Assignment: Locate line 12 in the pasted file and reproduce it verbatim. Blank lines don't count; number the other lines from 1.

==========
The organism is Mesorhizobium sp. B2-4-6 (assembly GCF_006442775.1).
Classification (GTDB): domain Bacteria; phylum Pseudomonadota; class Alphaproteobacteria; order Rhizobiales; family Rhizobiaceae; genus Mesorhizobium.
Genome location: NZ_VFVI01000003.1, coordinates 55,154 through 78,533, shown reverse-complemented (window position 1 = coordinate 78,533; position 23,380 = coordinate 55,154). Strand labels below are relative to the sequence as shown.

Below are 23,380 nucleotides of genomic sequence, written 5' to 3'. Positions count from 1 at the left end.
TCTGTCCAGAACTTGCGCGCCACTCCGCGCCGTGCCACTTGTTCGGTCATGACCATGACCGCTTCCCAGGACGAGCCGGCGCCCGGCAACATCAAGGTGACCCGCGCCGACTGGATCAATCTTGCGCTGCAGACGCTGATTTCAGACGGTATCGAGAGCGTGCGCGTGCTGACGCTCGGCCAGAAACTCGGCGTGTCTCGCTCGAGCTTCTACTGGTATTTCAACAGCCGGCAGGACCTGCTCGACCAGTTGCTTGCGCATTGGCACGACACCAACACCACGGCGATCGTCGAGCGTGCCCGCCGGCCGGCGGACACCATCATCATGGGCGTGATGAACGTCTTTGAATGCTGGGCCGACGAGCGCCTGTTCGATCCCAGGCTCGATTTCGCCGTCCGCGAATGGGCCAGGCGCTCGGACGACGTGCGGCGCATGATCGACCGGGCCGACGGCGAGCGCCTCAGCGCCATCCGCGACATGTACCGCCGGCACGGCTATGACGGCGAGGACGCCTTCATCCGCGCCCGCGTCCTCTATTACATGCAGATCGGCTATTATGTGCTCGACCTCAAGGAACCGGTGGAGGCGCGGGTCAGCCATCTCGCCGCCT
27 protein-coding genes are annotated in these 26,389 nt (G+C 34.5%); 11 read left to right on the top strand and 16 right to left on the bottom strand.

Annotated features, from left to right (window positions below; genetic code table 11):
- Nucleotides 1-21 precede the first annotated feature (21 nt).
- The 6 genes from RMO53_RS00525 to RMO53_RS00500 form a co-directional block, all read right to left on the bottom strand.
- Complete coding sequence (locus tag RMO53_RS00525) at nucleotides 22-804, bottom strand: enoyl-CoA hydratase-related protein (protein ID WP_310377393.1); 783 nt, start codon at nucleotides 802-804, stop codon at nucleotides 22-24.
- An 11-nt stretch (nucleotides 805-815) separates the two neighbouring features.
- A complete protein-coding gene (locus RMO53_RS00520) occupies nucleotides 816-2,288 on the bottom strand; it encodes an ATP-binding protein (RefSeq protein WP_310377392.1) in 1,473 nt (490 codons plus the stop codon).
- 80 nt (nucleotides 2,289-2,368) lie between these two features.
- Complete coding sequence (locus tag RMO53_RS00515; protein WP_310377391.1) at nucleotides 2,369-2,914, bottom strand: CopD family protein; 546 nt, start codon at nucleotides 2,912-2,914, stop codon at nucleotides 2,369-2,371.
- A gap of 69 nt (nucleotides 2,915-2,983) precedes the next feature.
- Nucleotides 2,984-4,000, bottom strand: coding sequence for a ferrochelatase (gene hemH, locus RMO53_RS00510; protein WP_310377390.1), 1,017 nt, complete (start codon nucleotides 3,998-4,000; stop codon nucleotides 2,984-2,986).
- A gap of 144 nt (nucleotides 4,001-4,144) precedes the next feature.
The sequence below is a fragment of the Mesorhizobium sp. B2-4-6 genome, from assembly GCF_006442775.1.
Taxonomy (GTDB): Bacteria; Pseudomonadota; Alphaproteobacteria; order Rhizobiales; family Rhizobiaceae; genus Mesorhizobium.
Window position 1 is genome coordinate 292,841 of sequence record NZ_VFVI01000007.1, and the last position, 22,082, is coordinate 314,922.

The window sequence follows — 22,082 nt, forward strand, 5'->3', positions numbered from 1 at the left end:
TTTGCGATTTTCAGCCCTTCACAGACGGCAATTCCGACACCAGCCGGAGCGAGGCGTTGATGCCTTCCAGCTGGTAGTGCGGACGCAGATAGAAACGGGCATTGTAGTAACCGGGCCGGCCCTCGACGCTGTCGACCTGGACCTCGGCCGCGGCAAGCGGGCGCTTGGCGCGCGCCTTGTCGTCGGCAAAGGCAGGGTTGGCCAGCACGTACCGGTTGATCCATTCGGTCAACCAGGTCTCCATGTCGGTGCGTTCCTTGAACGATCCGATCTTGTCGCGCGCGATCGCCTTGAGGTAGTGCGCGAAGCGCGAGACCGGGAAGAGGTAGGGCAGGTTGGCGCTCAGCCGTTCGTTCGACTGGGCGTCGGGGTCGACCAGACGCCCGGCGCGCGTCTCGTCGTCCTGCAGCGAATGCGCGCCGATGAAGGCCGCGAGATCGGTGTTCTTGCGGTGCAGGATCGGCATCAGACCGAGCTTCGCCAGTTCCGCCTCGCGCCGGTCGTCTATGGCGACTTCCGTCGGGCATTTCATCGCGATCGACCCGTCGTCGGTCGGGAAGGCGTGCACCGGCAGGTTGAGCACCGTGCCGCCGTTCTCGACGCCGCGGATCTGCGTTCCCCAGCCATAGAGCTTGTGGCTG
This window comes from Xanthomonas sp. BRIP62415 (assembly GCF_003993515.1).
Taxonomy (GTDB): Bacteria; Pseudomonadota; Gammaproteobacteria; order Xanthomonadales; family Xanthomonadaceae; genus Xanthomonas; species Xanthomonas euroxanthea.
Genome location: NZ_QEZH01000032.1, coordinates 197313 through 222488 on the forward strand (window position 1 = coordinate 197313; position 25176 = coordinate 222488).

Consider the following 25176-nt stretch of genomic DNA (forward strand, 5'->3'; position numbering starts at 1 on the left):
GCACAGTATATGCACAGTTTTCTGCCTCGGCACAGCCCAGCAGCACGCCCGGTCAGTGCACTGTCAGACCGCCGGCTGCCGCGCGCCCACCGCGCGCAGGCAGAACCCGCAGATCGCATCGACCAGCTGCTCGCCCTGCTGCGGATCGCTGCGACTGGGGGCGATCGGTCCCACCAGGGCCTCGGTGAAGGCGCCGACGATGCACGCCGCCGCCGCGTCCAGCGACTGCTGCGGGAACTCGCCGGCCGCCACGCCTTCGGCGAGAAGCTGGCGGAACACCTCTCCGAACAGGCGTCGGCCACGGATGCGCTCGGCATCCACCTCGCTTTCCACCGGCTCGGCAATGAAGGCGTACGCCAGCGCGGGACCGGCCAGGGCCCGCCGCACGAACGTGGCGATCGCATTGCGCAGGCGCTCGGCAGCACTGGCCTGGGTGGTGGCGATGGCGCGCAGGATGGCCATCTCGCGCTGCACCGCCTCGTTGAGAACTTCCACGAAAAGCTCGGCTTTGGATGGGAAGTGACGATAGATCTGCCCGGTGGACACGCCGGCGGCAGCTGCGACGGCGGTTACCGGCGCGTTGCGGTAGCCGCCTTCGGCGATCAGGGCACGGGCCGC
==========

- A complete protein-coding gene (locus RMO53_RS00520) occupies nucleotides 816-2,288 on the bottom strand; it encodes an ATP-binding protein (RefSeq protein WP_310377392.1) in 1,473 nt (490 codons plus the stop codon).